Of further concern is what other roles the EDUCANZ might take on. NZPF maintains that EDUCANZ should be primarily about teacher registration, ensuring the quality of initial teacher education, issuing practising certificates, discipline and ethics. Already we know that the auditing of principal appraisals and other roles are likely to fall under the jurisdiction of EDUCANZ and to conduct these roles will require teachers to pay more fees to the council. With no democratically elected representatives on the council, the profession will have no say in any of these changes."
SPANZ and NZSTA has yet to formally declare where they stand, and searching their websites I found nothing mentioning EDUCANZ; but considering they were totally behind IES, I imagine they have fallen into line with Hekia over EDUCANZ.
So what are the pitfalls of these choices?
At first glance to me, NZEI’s stance seemed weak and had a whiff of capitulation about it.  I was concerned that as an organisation I am a member of, that we would lose the opportunity to make a stand about the lack of direct representation.  However Louise Green, NZEI President, said it would be a bad look not to nominate appropriate people for the roles.
Then I thought about it a little more.
If NZEI runs a process that puts several strong, quality nominations up one of two things may happen:
  • Hekia chooses one (or two preferably) nominations to represent teachers and appreciates the fact that we as a group of ECE and primary/intermediate teachers have quality people who can lead the profession.
  • Hekia completely ignores the capable people we nominate and instead appoints a patsy who is not representative of the ECE and primary/intermediate professions, exposing her bias.
With the stance taken by PPTA and NZPF of a boycott of the nomination process, I thought, at first glance, that it was bold and sends a message about how important representation for each sector is to these stakeholders.
And then I thought about it some more.
Maybe such a stance could be taken as follows:
  • The PPTA and NZPF are cutting of their noses despite themselves.
  • Hekia may consider that those sectors need no representation and will appoint someone abhorrent to their groups.  The last thing we need on EDUCANZ are people who do not understand the profession and how each sector is unique in all areas.
Where do I stand on EDUCANZ:

So like Claire Amos, I too am caught between a rock and a hard place.

Firstly I fundamentally disagree with the disbanding of the Teachers Council and establishment of EDUCANZ on the grounds of financial management and loss of intellect.  It will cost a fairly decent fortune to do this on so many levels (stationery and new signs and website for starters) and even though the staff will transfer to EDUCANZ from the Teachers Council, there will be severe lost of intellect if any staff decide it's not the move for them, and it will be a severe loss of intellect that our elected leaders to the Teachers Council have collected over the years that will be lost, as it is likely those people may not be selected for EDUCANZ.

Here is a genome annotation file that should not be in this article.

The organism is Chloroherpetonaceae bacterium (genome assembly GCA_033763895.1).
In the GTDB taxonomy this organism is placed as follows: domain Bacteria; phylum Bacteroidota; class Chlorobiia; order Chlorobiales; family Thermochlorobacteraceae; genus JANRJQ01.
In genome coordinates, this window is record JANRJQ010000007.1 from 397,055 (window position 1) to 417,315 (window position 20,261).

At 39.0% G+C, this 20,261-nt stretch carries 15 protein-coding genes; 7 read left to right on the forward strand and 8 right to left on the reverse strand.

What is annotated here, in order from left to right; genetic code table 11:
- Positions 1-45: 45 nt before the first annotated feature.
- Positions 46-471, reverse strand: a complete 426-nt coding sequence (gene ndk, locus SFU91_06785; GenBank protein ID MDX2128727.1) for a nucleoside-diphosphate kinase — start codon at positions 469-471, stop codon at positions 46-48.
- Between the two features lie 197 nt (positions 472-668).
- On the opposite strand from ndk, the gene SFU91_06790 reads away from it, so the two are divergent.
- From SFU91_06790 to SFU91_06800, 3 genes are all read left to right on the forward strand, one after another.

I personally believe that Hekia has thrown the baby out with the bathwater on this one.  Yes, the Teachers Council had some areas that were not effective.  So adjust the legislation and require it to tighten up some areas and change some things (particularly in regards to serious discipline matters) that are not up to scratch.  It would have been so much cheaper and faster and less disruptive.  However, we really know that this is all about trying to control and muzzle teachers.

I fundamentally disagree with the legislation that has formed EDUCANZ in regards to the lack of democracy for teachers meaning that they do not elect members of EDUCANZ, and the fact that this could open up the Minister of Education to appoint cronies and people with a conflict of interest. 

I fundamentally disagree with disbanding the Code of Ethics (which I clearly remember being consulted on and discussing the options) with a Code of Conduct.  The Code of Ethics may be aspirational, but its flexibility reflects the evolving nature of teaching and the different contexts of schools and centres in which teachers are teaching.  A Code of Conduct represents a more condemning context.

While I see the positives of participating in nominations to EDUCANZ, I can't help but think we need to send an extremely strong message - again - to the Minister and the rest of the government. 

To not pay any fees to EDUCANZ would be a start - but my protest would be impotent considering my current practising certificate is valid through to 2017 and therefore my small protest would make no difference.  If all teachers did it, then it would be huge, but now many teachers' practising certificates need renewing each year?  Are our teachers bold and brave enough to make such a grand statement?  And would that make the necessary impact?

Once upon a time there may have been strikes over this (particularly from secondary teachers) but with all the changes to employment law over the last 25 years we are unable to take strike action over an issue like this.  It is not linked directly to our collective agreements.

However there must be other ways we can limit our interactions and co-operation with EDUCANZ to send a message, such as not participating in the audits of appraisals and development of their procedures and Code of Conduct.  Please feel free to add more in the comments.

This week I had the pleasure of hearing Andrew Little speak twice, once to Labour party members in Hamilton and once to the Affco Horotiu workers at the Meat Workers Union meeting in Ngaruawahia.  Andrew believes in constructive negotiation.  He likes to see win:win situations.

But one piece of advice that he gave the Affco workers was this:  Half the battle is in your head.  If you think that you have lost before you even begin, then you have.  You have to keep the faith and keep the goal foremost in your mind and keep working towards it.  You have to keep your collective group working towards the same goal  together.

So let's not think that the fight for a democratic EDUCANZ is over.  Let's not think that a Code of Conduct is already done and dusted.  We have the power together to speed things up, slow things down and complicate it for the EDUCANZ body.  We just need to share a joint vision, work together, keep the goal in mind and be positive.

It's up to NZEI, PPTA and NZPF to get together and sort that joint vision and goal out so we can get in behind it and work to achieve it.

To not do this is to fail the standard.  And lets's face it, this legislation has already failed a big standard.